Last edited: Feb 10, 2022
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  21. fish-rp

    fish-rp

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    Is there a similar thread for "Resolving Packages". I really like the direction Unity went with the Package Manager, but wow it takes a long time to update a package. Even changing 1 line of code in a medium sized package will take several minutes to re-import it. If the package manager is using GIT in the backend you'd think it could just pull the new commits instead of cloning the entire package again.

    We have a lot of cross-project packages so we're updating hashes quite frequently. Ideally this should be easier with the Package Manager, but waiting for resolving packages each time we change a Package hash or change branches, quickly becomes cumbersome.

    I've noticed this becomes even worse the more packages you are using.
     
    andreyefimov2010 likes this.
  22. hippocoder

    hippocoder

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    Don't let stuff get too personal. And yes, sending a project to Unity should be something people engineer for. Everyone in dev knows debugging something without the project is a horrible exercise in guesswork.

    If I were Unity I wouldn't want to guess at problems, at this scale.
     
  23. Baste

    Baste

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    We haven't experienced that. How are you embedding the packages? Just straight in the packages/ folder, or through some other mechanism?
     
  24. Maria_Angelova

    Maria_Angelova

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    When scripts change there's several tasks performed by the editor:
    - compile the scripts incrementally, if successful do the rest:
    - call OnDisable() on managed classes
    - backup the current scene from the current mono domain
    - unload the old Mono domain
    - load a new Mono domain
    - restore the scene backup (RestoreBackups)
    - cache stuff (eg. type info MonoManager::SetupTypeCache for faster-than-reflection queries)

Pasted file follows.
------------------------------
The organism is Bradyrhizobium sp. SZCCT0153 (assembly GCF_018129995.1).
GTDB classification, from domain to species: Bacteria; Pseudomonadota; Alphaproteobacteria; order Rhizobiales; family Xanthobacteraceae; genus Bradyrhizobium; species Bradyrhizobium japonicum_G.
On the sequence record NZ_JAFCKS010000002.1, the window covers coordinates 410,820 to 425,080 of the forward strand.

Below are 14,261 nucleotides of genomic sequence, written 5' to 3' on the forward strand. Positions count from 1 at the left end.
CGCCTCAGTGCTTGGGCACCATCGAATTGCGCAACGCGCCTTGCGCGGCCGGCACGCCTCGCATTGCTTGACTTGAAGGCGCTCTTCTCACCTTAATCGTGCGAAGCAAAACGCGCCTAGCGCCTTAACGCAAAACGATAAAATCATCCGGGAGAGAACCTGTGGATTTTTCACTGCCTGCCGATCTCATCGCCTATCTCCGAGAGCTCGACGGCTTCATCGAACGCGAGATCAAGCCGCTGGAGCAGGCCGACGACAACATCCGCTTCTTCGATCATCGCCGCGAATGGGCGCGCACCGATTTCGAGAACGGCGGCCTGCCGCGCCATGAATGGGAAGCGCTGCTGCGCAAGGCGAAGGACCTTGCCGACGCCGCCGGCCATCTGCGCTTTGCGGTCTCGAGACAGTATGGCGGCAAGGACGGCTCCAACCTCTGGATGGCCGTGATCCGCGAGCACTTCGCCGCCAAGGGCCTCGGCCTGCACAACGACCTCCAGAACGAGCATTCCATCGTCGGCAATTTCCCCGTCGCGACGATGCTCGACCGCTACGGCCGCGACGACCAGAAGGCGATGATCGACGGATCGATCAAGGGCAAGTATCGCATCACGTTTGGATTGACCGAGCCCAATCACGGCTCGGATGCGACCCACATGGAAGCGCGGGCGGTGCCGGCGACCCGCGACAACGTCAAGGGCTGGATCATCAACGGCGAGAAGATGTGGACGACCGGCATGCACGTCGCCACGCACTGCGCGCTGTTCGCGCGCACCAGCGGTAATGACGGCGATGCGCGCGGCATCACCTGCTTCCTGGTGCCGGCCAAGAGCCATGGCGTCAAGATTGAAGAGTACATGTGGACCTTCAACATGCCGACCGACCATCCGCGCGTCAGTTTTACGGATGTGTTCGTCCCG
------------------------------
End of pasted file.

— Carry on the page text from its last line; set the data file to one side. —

- run initialization code (Awake, InitializeOnLoad, OnEnable, etc.)
    - invoke callbacks for various events during Domain reload (eg. AssemblyReloadEvents)
    A lot of this stuff has to run on the main thread too which makes it hard to speed it up by running stuff async. Several places in this process "user" code (project's and packages') gets invoked so the total cost, summarized by this list, is actually split between Unity routines and code present in your project. That is also why it is so important to dig deep in the callstacks there where the profiler shows a large cost, as you mentioned earlier.

    EIP is unfortunately not being maintained however there's plans that the unity profiler will replace it and provide similar or better functionality for diagnosing bad iteration times.

    We are also in the process of backporting a small diagnostic tool described here: https://forum.unity.com/threads/any...pt-assembly-reload-time.1117138/#post-7235969 which should make it easier for you to share perf times with us by extracting them from the editor.log.

    But as stated above, the performance can be examined also using the unity profiler with "Deep Profile" enabled, record during a domain reload, go to the profiler's hierarchy vie and filter in the search field for "UpdateAndCompileScripts" or "ReloadAssemblies" and locate the frame containing either of those by scrolling on the time line. Focus on this frame and look for code in your project which slows down the process: look for rows with a high "Time ms" value inside these nodes:
    - FinalizeReload/AwakeInstancesAfterBackupRestoration and expand until you see the list of OnEnable() calls;
    - FinalizeReload/SetupLoadedEditorAssemblies/ProcessInitializeOnLoadAttributes and expand stuff that takes a lot of time